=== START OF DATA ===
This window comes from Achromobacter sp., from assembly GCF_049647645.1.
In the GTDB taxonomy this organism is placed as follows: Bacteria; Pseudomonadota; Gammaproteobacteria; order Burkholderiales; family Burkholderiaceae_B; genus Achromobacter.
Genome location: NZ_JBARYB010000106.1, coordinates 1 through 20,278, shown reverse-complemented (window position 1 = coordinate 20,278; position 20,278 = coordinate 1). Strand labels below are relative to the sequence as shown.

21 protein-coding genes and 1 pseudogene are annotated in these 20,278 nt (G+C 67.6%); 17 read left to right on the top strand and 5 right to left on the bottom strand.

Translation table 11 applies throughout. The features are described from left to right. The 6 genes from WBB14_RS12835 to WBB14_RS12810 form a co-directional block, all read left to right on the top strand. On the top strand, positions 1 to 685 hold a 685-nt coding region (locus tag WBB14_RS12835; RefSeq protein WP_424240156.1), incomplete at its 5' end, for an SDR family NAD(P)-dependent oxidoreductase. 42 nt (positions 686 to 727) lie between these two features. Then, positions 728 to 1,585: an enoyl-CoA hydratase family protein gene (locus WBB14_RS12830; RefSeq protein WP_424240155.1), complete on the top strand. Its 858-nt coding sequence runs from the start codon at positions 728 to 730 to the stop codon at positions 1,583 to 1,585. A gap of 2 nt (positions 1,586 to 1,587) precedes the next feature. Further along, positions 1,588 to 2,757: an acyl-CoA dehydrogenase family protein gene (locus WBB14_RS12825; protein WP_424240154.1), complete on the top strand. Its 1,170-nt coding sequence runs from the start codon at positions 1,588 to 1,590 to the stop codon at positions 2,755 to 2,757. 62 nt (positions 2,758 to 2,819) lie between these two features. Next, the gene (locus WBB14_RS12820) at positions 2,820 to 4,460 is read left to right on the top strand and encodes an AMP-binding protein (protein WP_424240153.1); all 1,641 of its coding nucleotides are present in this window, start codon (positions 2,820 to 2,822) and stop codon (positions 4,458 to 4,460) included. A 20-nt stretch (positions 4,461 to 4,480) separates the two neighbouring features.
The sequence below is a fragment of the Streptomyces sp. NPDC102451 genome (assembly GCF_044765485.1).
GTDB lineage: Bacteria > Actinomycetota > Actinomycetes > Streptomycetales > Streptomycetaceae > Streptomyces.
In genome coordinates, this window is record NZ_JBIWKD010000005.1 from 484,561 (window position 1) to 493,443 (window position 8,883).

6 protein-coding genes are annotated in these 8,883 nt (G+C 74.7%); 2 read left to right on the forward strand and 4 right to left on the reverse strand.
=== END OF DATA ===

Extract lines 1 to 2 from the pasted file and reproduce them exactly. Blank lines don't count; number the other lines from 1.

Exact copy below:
This window comes from Achromobacter sp., from assembly GCF_049647645.1.
In the GTDB taxonomy this organism is placed as follows: Bacteria; Pseudomonadota; Gammaproteobacteria; order Burkholderiales; family Burkholderiaceae_B; genus Achromobacter.